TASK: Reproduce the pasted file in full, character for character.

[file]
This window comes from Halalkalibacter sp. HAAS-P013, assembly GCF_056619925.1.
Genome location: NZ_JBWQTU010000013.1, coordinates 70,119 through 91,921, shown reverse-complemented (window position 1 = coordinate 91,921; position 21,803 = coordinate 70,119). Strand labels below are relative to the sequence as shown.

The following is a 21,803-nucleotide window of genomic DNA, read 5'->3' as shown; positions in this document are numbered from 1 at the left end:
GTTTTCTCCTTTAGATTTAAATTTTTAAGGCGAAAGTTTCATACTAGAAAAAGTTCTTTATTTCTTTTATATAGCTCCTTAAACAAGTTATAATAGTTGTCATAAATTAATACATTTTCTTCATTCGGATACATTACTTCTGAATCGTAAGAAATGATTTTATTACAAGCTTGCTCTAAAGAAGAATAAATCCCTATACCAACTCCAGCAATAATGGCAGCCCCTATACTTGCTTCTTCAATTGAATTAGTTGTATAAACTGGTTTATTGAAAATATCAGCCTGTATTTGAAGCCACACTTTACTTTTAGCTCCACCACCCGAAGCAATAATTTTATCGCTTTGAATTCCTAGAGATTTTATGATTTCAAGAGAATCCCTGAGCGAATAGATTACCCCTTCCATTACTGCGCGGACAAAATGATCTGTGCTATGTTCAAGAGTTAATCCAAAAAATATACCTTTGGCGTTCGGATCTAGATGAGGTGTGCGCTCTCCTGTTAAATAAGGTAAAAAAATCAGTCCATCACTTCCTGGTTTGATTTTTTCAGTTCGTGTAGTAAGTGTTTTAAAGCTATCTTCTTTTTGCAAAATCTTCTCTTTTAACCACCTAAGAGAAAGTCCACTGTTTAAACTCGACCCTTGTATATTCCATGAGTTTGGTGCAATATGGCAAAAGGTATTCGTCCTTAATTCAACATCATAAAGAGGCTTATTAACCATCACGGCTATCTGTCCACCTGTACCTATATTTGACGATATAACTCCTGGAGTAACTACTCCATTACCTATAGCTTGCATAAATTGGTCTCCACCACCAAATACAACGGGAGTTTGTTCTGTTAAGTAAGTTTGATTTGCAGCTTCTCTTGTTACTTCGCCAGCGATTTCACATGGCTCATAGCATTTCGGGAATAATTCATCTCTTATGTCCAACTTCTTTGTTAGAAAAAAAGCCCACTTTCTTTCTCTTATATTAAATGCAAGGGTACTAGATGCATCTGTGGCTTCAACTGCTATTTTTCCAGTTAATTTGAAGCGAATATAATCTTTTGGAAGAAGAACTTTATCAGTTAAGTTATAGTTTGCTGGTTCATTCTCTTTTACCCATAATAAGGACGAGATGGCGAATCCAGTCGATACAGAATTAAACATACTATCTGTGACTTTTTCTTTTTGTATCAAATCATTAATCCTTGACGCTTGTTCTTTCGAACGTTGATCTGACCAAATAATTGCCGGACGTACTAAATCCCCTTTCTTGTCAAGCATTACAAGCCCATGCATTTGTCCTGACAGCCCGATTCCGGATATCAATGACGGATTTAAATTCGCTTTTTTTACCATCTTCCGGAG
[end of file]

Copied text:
This window comes from Halalkalibacter sp. HAAS-P013, assembly GCF_056619925.1.
Genome location: NZ_JBWQTU010000013.1, coordinates 70,119 through 91,921, shown reverse-complemented (window position 1 = coordinate 91,921; position 21,803 = coordinate 70,119). Strand labels below are relative to the sequence as shown.

The following is a 21,803-nucleotide window of genomic DNA, read 5'->3' as shown; positions in this document are numbered from 1 at the left end:
GTTTTCTCCTTTAGATTTAAATTTTTAAGGCGAAAGTTTCATACTAGAAAAAGTTCTTTATTTCTTTTATATAGCTCCTTAAACAAGTTATAATAGTTGTCATAAATTAATACATTTTCTTCATTCGGATACATTACTTCTGAATCGTAAGAAATGATTTTATTACAAGCTTGCTCTAAAGAAGAATAAATCCCTATACCAACTCCAGCAATAATGGCAGCCCCTATACTTGCTTCTTCAATTGAATTAGTTGTATAAACTGGTTTATTGAAAATATCAGCCTGTATTTGAAGCCACACTTTACTTTTAGCTCCACCACCCGAAGCAATAATTTTATCGCTTTGAATTCCTAGAGATTTTATGATTTCAAGAGAATCCCTGAGCGAATAGATTACCCCTTCCATTACTGCGCGGACAAAATGATCTGTGCTATGTTCAAGAGTTAATCCAAAAAATATACCTTTGGCGTTCGGATCTAGATGAGGTGTGCGCTCTCCTGTTAAATAAGGTAAAAAAATCAGTCCATCACTTCCTGGTTTGATTTTTTCAGTTCGTGTAGTAAGTGTTTTAAAGCTATCTTCTTTTTGCAAAATCTTCTCTTTTAACCACCTAAGAGAAAGTCCACTGTTTAAACTCGACCCTTGTATATTCCATGAGTTTGGTGCAATATGGCAAAAGGTATTCGTCCTTAATTCAACATCATAAAGAGGCTTATTAACCATCACGGCTATCTGTCCACCTGTACCTATATTTGACGATATAACTCCTGGAGTAACTACTCCATTACCTATAGCTTGCATAAATTGGTCTCCACCACCAAATACAACGGGAGTTTGTTCTGTTAAGTAAGTTTGATTTGCAGCTTCTCTTGTTACTTCGCCAGCGATTTCACATGGCTCATAGCATTTCGGGAATAATTCATCTCTTATGTCCAACTTCTTTGTTAGAAAAAAAGCCCACTTTCTTTCTCTTATATTAAATGCAAGGGTACTAGATGCATCTGTGGCTTCAACTGCTATTTTTCCAGTTAATTTGAAGCGAATATAATCTTTTGGAAGAAGAACTTTATCAGTTAAGTTATAGTTTGCTGGTTCATTCTCTTTTACCCATAATAAGGACGAGATGGCGAATCCAGTCGATACAGAATTAAACATACTATCTGTGACTTTTTCTTTTTGTATCAAATCATTAATCCTTGACGCTTGTTCTTTCGAACGTTGATCTGACCAAATAATTGCCGGACGTACTAAATCCCCTTTCTTGTCAAGCATTACAAGCCCATGCATTTGTCCTGACAGCCCGATTCCGGATATCAATGACGGATTTAAATTCGCTTTTTTTACCATCTTCCGGAG